Oil prices fell more than 1% on Friday, extending losses and on track for a second monthly fall, on growing concerns that the rise in COVID-19 cases in Europe and the United States could hurt fuel consumption.
Brent crude slipped for a third day and settled 19 cents, or 0.5%, lower at $37.46 per barrel, after touching a five-month low in the previous session. December Brent contract expires on Friday.
U.S. West Texas Intermediate (WTI) crude settled 38 cents, or 1.1%, lower at a five month low of $35.79 per barrel.
Prices had swung between parity and a more than 2% decline during Friday's session as the "market is anxious" over renewed lockdowns in Europe and U.S. elections next week, a Singapore-based oil trader said.
OCBC's economist Howie Lee said: "Selling pressure is piling up again."
"Numbers don't look good fundamentally and lockdowns not helping."
The Organization of the Petroleum Exporting Countries and their allies including Russia, a group known as OPEC+, are expected to raise their output by 2 million bpd in January as part of their production agreement.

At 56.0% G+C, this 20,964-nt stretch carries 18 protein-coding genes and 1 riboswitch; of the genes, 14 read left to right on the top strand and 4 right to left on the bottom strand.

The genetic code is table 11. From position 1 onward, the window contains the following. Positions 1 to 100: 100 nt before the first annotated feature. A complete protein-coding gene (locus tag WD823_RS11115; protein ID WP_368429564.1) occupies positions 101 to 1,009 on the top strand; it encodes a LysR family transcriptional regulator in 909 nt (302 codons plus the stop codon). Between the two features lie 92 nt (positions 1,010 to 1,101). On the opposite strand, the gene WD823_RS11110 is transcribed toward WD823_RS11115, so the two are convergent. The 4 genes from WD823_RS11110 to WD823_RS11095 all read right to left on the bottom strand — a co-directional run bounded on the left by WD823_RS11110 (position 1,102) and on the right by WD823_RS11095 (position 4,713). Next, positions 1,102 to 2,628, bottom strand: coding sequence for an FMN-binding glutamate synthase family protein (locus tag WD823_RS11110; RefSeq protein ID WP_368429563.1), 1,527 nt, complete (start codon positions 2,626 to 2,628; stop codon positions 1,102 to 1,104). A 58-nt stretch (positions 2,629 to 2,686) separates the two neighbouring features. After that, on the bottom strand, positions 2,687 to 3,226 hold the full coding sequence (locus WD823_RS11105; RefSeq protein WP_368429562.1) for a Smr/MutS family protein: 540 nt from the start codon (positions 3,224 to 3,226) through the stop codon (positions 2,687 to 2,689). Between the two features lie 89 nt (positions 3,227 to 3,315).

However, top producers Saudi Arabia and Russia are in favour of maintaining the group's output reduction of about 7.7 million bpd currently into next year amid lockdowns in Europe while Libya has resumed production.
OPEC+ is scheduled to meet on Nov. 30 and Dec. 1 to set policy.
"With a European slowdown jeopardising global consumption and the return of Libyan production, the onus must now fall on OPEC+ to reconsider their 2 million barrel per day production increases in January," said Jeffrey Halley, senior market analyst, Asia Pacific, at OANDA in Singapore.
Global coronavirus cases rose by a single-day record of half a million on Wednesday prompting governments across Europe to impose mobility restrictions again to curb the spread.
While that has reduced mobility and fuel consumption within Europe, demand in the United States is holding up for now, RBC Capital's Mike Tran said in a note.
"Global mobility is becoming increasingly polarized across regions this week," he said.
"Discretionary activity in Europe is slowing, while both driving and flying in the U.S. continue to register at the highest levels since the pandemic began."